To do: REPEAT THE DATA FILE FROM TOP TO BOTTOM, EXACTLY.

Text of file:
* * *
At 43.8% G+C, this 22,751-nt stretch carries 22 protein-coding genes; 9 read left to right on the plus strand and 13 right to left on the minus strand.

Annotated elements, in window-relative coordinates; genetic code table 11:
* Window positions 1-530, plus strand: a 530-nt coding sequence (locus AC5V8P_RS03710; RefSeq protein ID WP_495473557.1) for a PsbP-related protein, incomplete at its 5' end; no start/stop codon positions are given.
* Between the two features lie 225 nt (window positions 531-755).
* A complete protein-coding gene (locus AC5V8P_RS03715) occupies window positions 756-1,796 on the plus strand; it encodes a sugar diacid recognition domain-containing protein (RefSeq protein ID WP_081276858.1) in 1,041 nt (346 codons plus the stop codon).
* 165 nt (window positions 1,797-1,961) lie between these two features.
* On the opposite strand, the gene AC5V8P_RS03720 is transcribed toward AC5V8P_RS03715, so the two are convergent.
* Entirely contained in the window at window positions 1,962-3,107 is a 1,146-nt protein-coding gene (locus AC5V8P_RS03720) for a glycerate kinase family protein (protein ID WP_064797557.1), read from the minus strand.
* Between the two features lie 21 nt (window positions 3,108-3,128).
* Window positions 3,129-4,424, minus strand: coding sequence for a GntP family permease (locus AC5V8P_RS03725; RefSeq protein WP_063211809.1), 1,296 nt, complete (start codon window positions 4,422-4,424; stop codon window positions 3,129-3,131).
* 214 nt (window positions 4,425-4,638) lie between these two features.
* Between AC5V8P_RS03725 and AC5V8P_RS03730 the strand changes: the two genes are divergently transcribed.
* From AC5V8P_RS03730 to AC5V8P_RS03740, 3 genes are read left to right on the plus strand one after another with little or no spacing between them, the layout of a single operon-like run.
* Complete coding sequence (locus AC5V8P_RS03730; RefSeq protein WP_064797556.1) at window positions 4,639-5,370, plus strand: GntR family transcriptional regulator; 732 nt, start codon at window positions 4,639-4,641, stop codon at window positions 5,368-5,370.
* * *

At 43.8% G+C, this 22,751-nt stretch carries 22 protein-coding genes; 9 read left to right on the plus strand and 13 right to left on the minus strand.

Annotated elements, in window-relative coordinates; genetic code table 11:
* Window positions 1-530, plus strand: a 530-nt coding sequence (locus AC5V8P_RS03710; RefSeq protein ID WP_495473557.1) for a PsbP-related protein, incomplete at its 5' end; no start/stop codon positions are given.
* Between the two features lie 225 nt (window positions 531-755).
* A complete protein-coding gene (locus AC5V8P_RS03715) occupies window positions 756-1,796 on the plus strand; it encodes a sugar diacid recognition domain-containing protein (RefSeq protein ID WP_081276858.1) in 1,041 nt (346 codons plus the stop codon).
* 165 nt (window positions 1,797-1,961) lie between these two features.
* On the opposite strand, the gene AC5V8P_RS03720 is transcribed toward AC5V8P_RS03715, so the two are convergent.
* Entirely contained in the window at window positions 1,962-3,107 is a 1,146-nt protein-coding gene (locus AC5V8P_RS03720) for a glycerate kinase family protein (protein ID WP_064797557.1), read from the minus strand.
* Between the two features lie 21 nt (window positions 3,108-3,128).
* Window positions 3,129-4,424, minus strand: coding sequence for a GntP family permease (locus AC5V8P_RS03725; RefSeq protein WP_063211809.1), 1,296 nt, complete (start codon window positions 4,422-4,424; stop codon window positions 3,129-3,131).
* 214 nt (window positions 4,425-4,638) lie between these two features.
* Between AC5V8P_RS03725 and AC5V8P_RS03730 the strand changes: the two genes are divergently transcribed.
* From AC5V8P_RS03730 to AC5V8P_RS03740, 3 genes are read left to right on the plus strand one after another with little or no spacing between them, the layout of a single operon-like run.
* Complete coding sequence (locus AC5V8P_RS03730; RefSeq protein WP_064797556.1) at window positions 4,639-5,370, plus strand: GntR family transcriptional regulator; 732 nt, start codon at window positions 4,639-4,641, stop codon at window positions 5,368-5,370.